• Phrasal-prepositional verbs are a third major type of multi-word verbs. They combine the characteristics of the two most important types, phrasal verbs and prepositional verbs. In such verbs a verb word (or “lexical verb” is followed first by an adverbial particle, then by a prepositional particle and a noun phrase or clause. Here are some examples:
look forward to:
put up with:
get away with:
do away with:
look down on:
let in on:
put up to:
take out on:
Harry is looking forward to having lunch with Jane.
Sarah sometimes feels she can’t put up with Harry’s behaviour any longer.
Tom said, “Rich people like Harry think they can get away with anything.”.
Most of Harry’s friends feel that corporate income tax should be done away with.
Jane’s mother had tried to teach her never to look down on poor or ignorant people.
Harry grinned and told Dick he was going to let him in on a little secret.
Harry accused Dick of having put Jane up to writing the letter.
When Harry has a hangover, he takes it out on whoever happens to be around.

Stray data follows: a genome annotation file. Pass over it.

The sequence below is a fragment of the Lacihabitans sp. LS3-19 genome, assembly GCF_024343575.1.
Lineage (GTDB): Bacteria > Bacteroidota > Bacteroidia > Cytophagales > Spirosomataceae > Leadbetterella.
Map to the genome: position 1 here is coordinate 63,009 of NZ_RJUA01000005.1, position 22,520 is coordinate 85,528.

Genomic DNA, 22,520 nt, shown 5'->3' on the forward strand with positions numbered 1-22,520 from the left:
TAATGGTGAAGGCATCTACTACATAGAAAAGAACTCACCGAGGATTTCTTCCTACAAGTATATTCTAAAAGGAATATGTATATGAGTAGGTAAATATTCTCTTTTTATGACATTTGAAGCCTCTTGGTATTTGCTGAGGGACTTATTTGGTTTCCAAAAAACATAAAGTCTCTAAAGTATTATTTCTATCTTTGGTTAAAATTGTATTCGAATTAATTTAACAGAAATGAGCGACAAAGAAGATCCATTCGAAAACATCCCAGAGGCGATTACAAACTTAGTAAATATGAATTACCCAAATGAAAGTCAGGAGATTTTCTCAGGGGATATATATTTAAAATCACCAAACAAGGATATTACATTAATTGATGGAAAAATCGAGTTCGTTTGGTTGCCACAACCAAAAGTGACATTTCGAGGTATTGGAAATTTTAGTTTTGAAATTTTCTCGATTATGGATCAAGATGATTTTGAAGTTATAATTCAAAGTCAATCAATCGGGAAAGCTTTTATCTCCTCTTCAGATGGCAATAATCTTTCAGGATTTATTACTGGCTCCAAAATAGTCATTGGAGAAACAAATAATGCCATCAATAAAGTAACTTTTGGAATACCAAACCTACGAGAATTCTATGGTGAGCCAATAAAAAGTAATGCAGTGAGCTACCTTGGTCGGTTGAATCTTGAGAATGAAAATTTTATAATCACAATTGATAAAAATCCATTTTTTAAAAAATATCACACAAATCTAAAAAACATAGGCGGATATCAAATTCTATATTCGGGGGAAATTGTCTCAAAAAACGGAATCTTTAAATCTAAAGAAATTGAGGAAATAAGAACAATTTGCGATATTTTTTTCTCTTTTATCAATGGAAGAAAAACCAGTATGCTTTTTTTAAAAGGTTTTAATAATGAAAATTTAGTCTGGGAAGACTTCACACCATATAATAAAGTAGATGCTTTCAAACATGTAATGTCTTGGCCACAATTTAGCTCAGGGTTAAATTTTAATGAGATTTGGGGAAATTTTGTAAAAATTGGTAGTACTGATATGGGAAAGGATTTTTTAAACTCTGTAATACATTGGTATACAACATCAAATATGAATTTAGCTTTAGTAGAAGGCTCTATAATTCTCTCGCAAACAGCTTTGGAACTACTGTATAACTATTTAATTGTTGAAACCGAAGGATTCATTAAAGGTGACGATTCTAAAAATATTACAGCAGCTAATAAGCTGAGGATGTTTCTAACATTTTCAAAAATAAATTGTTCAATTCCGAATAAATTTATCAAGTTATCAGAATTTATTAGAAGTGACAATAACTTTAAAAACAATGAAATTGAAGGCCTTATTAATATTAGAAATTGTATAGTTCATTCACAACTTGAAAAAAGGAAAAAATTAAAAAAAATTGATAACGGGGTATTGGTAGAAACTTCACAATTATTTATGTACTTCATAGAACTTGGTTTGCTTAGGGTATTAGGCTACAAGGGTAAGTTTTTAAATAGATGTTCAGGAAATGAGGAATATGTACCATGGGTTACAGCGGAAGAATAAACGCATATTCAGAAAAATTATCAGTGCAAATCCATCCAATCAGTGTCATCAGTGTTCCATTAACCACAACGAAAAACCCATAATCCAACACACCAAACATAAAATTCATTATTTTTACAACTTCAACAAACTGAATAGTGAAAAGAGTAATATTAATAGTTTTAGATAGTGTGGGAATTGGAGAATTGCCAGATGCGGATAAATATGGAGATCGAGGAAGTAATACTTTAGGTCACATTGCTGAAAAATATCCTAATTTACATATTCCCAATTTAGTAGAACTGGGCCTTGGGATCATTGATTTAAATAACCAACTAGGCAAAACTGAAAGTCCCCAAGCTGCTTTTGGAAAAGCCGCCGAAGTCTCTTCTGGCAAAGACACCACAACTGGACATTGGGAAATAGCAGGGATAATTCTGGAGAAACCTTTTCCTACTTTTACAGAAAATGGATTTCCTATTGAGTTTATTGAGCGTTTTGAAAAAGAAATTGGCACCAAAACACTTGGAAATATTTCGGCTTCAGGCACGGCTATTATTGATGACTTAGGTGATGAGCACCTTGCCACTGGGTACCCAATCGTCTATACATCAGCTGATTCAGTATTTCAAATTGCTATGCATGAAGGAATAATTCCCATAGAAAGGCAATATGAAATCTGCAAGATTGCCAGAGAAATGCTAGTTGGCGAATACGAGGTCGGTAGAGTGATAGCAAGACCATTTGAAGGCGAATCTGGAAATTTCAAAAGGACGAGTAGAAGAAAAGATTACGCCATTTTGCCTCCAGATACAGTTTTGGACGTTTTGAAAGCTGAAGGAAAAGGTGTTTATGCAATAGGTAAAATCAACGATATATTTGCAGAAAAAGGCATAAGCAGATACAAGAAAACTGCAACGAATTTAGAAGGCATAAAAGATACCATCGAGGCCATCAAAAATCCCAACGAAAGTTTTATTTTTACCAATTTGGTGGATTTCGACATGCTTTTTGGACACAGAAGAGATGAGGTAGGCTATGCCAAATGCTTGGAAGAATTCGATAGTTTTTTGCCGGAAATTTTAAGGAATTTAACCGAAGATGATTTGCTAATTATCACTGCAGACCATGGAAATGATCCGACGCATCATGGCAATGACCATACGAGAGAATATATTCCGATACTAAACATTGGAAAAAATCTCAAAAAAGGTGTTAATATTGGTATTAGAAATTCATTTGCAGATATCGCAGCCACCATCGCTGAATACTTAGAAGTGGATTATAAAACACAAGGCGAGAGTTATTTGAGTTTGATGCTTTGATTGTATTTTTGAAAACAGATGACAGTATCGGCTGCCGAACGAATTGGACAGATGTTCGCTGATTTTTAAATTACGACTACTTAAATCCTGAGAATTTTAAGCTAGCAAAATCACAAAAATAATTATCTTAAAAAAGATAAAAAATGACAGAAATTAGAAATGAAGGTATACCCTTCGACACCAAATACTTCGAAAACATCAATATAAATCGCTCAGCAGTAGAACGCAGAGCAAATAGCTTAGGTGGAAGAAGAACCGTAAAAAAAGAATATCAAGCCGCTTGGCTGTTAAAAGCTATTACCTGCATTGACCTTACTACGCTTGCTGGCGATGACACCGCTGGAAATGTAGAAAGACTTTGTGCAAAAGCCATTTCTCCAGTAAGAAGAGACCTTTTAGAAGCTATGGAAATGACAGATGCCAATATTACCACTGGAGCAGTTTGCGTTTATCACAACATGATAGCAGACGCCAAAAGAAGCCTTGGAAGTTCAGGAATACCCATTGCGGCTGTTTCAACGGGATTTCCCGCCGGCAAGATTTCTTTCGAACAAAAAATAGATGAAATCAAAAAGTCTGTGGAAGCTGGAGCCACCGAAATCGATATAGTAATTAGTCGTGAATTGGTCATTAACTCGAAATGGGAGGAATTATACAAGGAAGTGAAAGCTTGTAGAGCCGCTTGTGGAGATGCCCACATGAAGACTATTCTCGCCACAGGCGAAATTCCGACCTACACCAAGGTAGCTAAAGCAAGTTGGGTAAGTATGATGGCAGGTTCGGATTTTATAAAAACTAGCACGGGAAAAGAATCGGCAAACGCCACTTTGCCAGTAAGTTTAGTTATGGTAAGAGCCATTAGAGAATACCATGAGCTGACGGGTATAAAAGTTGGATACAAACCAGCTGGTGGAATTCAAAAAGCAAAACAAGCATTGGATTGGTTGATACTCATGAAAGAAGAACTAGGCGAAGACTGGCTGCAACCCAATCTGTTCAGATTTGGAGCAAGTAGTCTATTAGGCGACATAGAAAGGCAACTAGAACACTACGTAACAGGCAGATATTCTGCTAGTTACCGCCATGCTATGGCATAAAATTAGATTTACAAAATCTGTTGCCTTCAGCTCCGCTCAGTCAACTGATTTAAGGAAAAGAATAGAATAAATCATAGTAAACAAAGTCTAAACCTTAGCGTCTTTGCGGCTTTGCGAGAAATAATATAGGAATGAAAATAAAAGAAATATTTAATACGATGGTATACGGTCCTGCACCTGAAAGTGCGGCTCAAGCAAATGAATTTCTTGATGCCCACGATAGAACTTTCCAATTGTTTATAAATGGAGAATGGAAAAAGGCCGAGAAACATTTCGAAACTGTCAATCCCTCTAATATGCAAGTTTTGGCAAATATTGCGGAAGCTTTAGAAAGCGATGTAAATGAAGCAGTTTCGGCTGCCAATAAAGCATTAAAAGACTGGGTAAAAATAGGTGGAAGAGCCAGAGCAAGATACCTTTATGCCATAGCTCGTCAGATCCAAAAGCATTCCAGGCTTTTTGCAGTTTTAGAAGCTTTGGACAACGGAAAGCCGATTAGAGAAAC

• Of the eight examples of phrasal prepositional verbs given above the first five are transitive: they all have one (prepositional) object. The last three, however, are ditransitive: they all have two objects, one direct and the other prepositional. Notice that in the case of the final three, the phrasal element is emphasized by the fact that, as is typical of phrasal verbs, the direct object is placed between the verb and the adverbial particle. There seems, though, to be no option with verbs of this type of placing a noun phrase after the particle. (For example: Jane put up her next-door neighbour up to writing the letter).
• All of the examples given above are strongly idiomatic, and with the exception of look forward to, all are distinctly informal. They are all also in frequent use and would undoubtedly be familiar even to illiterate native speakers. It should be noted, moreover, that despite the fact that idiomatic multi-word verbs so often have single-words substitutes, satisfactory alternatives exist for only two of the examples, put up with and do away with. (tolerate and eliminate) For some comments on the meaning of the example verbs, see the Notes & References page.